By DAN GOOD
Snow is falling across the Northeast this morning, part of a devastating winter storm system making its way up the East Coast.
The storm has already resulted in 12 deaths and knocked out power to hundreds of thousands of homes and businesses across the South, leaving streets gridlocked and filled with abandoned cars.
That storm could dump more than a foot of snow in some areas today, leaving winter-weary cities buried for the morning commute. Washington, D.C. could see around 8 inches, as could Boston. New York City could receive 6 inches. The Philadelphia area could get a foot or more, and Portland, Maine, may see 8 or 9 inches.
More than 4,000 Thursday flights have been canceled nationwide due to the storm, according to FlightAware.com.
Crews at Richmond International Airport used a 22-foot-long plow blade – about twice as wide as a standard highway snowplow – to clear snow from the runway.
At least 12 deaths across the South have been blamed on this week's treacherous weather, the Associated Press reports.
Before the storm pushed northward, it glazed the South with snow and freezing rain. The situation in North Carolina was eerily similar to what happened in Atlanta a few weeks ago: As snow started to fall around midday, everyone left work at the same time, despite warnings from officials to stay home altogether because the storm would move in quickly.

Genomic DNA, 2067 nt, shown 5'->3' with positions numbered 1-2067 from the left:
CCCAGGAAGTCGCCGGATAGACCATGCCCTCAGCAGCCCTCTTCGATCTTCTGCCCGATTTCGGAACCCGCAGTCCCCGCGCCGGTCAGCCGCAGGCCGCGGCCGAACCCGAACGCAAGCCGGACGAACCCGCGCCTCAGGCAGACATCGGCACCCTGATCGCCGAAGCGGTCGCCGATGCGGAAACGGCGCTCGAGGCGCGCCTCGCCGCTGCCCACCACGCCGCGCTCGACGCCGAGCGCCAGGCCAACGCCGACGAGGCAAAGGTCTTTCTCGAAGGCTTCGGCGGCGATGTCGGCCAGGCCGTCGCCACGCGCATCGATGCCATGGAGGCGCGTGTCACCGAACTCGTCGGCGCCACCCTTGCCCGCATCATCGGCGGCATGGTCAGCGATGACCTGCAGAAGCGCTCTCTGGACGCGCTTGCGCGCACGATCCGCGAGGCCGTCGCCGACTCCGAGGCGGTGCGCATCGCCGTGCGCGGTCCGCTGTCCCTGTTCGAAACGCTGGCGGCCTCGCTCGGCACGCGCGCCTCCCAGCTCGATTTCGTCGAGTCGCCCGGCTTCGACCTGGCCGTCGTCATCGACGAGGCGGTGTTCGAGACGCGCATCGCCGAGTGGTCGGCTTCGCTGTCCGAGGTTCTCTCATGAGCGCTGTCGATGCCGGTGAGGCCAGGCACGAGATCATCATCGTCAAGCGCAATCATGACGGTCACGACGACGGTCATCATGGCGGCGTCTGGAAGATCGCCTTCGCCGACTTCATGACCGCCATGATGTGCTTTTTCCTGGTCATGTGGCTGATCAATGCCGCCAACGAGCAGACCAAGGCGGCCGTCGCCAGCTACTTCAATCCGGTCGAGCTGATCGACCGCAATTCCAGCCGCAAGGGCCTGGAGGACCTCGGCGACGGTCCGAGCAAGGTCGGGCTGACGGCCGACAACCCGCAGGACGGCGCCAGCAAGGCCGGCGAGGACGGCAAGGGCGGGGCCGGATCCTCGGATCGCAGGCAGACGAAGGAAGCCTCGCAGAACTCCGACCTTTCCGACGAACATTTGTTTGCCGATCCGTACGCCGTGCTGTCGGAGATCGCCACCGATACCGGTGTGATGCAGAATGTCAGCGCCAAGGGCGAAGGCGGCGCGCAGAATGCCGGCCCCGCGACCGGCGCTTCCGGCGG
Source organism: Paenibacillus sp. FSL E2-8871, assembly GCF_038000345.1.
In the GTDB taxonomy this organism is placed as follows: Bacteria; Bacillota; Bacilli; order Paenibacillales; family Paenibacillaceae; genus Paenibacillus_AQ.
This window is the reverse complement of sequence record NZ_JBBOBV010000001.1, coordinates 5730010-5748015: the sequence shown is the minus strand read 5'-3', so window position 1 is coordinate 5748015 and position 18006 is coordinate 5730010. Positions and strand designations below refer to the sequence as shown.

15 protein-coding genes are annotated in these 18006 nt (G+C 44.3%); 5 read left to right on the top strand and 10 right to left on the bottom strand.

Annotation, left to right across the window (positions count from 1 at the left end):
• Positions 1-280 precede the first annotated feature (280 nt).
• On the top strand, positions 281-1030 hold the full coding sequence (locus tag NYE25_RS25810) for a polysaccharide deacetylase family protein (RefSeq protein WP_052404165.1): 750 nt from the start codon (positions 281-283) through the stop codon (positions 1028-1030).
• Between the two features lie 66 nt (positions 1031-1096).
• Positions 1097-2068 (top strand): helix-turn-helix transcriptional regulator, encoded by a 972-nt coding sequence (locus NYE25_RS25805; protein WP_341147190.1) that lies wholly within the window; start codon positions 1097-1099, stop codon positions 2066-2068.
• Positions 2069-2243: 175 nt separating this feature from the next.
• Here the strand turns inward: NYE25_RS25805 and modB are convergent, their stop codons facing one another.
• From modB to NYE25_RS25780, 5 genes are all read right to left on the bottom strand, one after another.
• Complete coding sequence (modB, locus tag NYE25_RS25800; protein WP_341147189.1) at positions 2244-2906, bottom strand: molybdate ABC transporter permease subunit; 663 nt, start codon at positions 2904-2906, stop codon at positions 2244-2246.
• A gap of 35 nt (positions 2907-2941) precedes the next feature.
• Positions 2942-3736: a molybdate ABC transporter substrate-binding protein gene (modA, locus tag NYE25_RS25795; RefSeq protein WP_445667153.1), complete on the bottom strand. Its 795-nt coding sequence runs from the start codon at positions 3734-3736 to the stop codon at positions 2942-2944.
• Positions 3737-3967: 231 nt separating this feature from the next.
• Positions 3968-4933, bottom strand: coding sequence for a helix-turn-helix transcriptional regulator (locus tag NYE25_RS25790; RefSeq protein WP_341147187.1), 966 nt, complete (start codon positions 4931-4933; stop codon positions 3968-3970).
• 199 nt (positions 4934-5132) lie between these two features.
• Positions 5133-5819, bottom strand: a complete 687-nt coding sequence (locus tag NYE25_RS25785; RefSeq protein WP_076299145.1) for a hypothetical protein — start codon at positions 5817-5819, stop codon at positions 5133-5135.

"It seemed like every other car was getting stuck, fishtailing, trying to move forward," said Caitlin Palmieri, who drove two blocks from her job at a crafts store in downtown Raleigh before getting stuck. She left her car behind and walked back to work.
Soo Keith, of Raleigh, left work about a little after noon, thinking she would have plenty of time to get home before the worst of the snow hit.
Instead, Keith drove a few miles in about two hours and decided to park and start walking.
"My face is all frozen, my glasses are all frozen, my hair is all frozen," the mother of two and former Chicago resident said as she walked the final mile to her house. "I know how to drive in the snow. But this storm came on suddenly and everyone was leaving work at the same time. I don't think anybody did anything wrong; the weather just hit quickly."
ABC News’ Matt Hosford and The Associated Press contributed to this report.